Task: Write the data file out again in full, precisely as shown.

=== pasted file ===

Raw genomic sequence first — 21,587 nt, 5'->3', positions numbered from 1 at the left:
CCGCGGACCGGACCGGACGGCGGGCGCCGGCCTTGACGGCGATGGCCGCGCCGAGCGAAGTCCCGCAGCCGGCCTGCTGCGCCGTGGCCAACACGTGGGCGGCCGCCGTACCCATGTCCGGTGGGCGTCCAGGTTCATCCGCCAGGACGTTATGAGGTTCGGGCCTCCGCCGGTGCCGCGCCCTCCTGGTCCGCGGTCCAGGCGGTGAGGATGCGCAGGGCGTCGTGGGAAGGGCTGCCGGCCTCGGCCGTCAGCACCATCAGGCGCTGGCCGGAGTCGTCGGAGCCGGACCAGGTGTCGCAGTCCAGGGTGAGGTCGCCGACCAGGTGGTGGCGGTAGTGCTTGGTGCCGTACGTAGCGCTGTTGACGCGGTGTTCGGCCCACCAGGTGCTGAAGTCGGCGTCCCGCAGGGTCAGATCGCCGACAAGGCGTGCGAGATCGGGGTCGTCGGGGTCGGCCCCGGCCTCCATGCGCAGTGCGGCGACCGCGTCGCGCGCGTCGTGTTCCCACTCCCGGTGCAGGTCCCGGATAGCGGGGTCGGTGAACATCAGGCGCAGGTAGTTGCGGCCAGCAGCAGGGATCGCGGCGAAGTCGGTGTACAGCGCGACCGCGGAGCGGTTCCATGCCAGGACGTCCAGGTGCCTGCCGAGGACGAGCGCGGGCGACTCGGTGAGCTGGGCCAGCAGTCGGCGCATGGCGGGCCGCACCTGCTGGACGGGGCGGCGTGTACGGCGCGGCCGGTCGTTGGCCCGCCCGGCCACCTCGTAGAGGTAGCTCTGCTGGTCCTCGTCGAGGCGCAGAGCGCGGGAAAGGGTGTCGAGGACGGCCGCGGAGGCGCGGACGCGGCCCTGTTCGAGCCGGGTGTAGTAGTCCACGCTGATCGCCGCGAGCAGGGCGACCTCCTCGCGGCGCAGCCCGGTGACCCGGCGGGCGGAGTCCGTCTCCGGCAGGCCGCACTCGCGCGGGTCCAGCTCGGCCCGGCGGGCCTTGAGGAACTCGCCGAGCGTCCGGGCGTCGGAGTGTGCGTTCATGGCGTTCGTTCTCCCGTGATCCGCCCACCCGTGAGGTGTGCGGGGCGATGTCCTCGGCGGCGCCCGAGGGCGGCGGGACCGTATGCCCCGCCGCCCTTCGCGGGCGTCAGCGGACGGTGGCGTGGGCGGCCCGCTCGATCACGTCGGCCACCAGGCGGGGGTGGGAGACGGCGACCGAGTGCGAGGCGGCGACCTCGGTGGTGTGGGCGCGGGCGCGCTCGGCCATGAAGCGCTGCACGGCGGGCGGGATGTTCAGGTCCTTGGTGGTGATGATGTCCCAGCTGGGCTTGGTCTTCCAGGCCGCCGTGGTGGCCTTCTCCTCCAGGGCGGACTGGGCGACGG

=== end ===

Raw genomic sequence first — 21,587 nt, 5'->3', positions numbered from 1 at the left:
CCGCGGACCGGACCGGACGGCGGGCGCCGGCCTTGACGGCGATGGCCGCGCCGAGCGAAGTCCCGCAGCCGGCCTGCTGCGCCGTGGCCAACACGTGGGCGGCCGCCGTACCCATGTCCGGTGGGCGTCCAGGTTCATCCGCCAGGACGTTATGAGGTTCGGGCCTCCGCCGGTGCCGCGCCCTCCTGGTCCGCGGTCCAGGCGGTGAGGATGCGCAGGGCGTCGTGGGAAGGGCTGCCGGCCTCGGCCGTCAGCACCATCAGGCGCTGGCCGGAGTCGTCGGAGCCGGACCAGGTGTCGCAGTCCAGGGTGAGGTCGCCGACCAGGTGGTGGCGGTAGTGCTTGGTGCCGTACGTAGCGCTGTTGACGCGGTGTTCGGCCCACCAGGTGCTGAAGTCGGCGTCCCGCAGGGTCAGATCGCCGACAAGGCGTGCGAGATCGGGGTCGTCGGGGTCGGCCCCGGCCTCCATGCGCAGTGCGGCGACCGCGTCGCGCGCGTCGTGTTCCCACTCCCGGTGCAGGTCCCGGATAGCGGGGTCGGTGAACATCAGGCGCAGGTAGTTGCGGCCAGCAGCAGGGATCGCGGCGAAGTCGGTGTACAGCGCGACCGCGGAGCGGTTCCATGCCAGGACGTCCAGGTGCCTGCCGAGGACGAGCGCGGGCGACTCGGTGAGCTGGGCCAGCAGTCGGCGCATGGCGGGCCGCACCTGCTGGACGGGGCGGCGTGTACGGCGCGGCCGGTCGTTGGCCCGCCCGGCCACCTCGTAGAGGTAGCTCTGCTGGTCCTCGTCGAGGCGCAGAGCGCGGGAAAGGGTGTCGAGGACGGCCGCGGAGGCGCGGACGCGGCCCTGTTCGAGCCGGGTGTAGTAGTCCACGCTGATCGCCGCGAGCAGGGCGACCTCCTCGCGGCGCAGCCCGGTGACCCGGCGGGCGGAGTCCGTCTCCGGCAGGCCGCACTCGCGCGGGTCCAGCTCGGCCCGGCGGGCCTTGAGGAACTCGCCGAGCGTCCGGGCGTCGGAGTGTGCGTTCATGGCGTTCGTTCTCCCGTGATCCGCCCACCCGTGAGGTGTGCGGGGCGATGTCCTCGGCGGCGCCCGAGGGCGGCGGGACCGTATGCCCCGCCGCCCTTCGCGGGCGTCAGCGGACGGTGGCGTGGGCGGCCCGCTCGATCACGTCGGCCACCAGGCGGGGGTGGGAGACGGCGACCGAGTGCGAGGCGGCGACCTCGGTGGTGTGGGCGCGGGCGCGCTCGGCCATGAAGCGCTGCACGGCGGGCGGGATGTTCAGGTCCTTGGTGGTGATGATGTCCCAGCTGGGCTTGGTCTTCCAGGCCGCCGTGGTGGCCTTCTCCTCCAGGGCGGACTGGGCGACGG